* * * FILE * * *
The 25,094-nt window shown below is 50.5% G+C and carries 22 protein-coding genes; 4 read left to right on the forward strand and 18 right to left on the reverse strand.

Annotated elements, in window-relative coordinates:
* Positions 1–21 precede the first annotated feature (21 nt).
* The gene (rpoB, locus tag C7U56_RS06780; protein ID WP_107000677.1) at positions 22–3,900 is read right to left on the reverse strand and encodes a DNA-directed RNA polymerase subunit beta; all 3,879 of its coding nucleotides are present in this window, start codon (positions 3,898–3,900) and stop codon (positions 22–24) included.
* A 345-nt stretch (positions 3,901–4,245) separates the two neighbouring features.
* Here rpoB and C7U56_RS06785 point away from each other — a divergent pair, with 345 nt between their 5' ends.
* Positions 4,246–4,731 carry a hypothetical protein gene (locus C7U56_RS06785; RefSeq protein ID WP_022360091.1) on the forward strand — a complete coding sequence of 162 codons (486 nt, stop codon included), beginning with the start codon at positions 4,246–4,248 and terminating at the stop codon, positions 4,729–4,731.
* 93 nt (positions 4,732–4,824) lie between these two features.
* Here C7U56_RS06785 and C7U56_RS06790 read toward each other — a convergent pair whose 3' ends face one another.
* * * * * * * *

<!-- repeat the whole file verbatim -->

The 25,094-nt window shown below is 50.5% G+C and carries 22 protein-coding genes; 4 read left to right on the forward strand and 18 right to left on the reverse strand.

Annotated elements, in window-relative coordinates:
* Positions 1–21 precede the first annotated feature (21 nt).
* The gene (rpoB, locus tag C7U56_RS06780; protein ID WP_107000677.1) at positions 22–3,900 is read right to left on the reverse strand and encodes a DNA-directed RNA polymerase subunit beta; all 3,879 of its coding nucleotides are present in this window, start codon (positions 3,898–3,900) and stop codon (positions 22–24) included.
* A 345-nt stretch (positions 3,901–4,245) separates the two neighbouring features.
* Here rpoB and C7U56_RS06785 point away from each other — a divergent pair, with 345 nt between their 5' ends.
* Positions 4,246–4,731 carry a hypothetical protein gene (locus C7U56_RS06785; RefSeq protein ID WP_022360091.1) on the forward strand — a complete coding sequence of 162 codons (486 nt, stop codon included), beginning with the start codon at positions 4,246–4,248 and terminating at the stop codon, positions 4,729–4,731.
* 93 nt (positions 4,732–4,824) lie between these two features.
* Here C7U56_RS06785 and C7U56_RS06790 read toward each other — a convergent pair whose 3' ends face one another.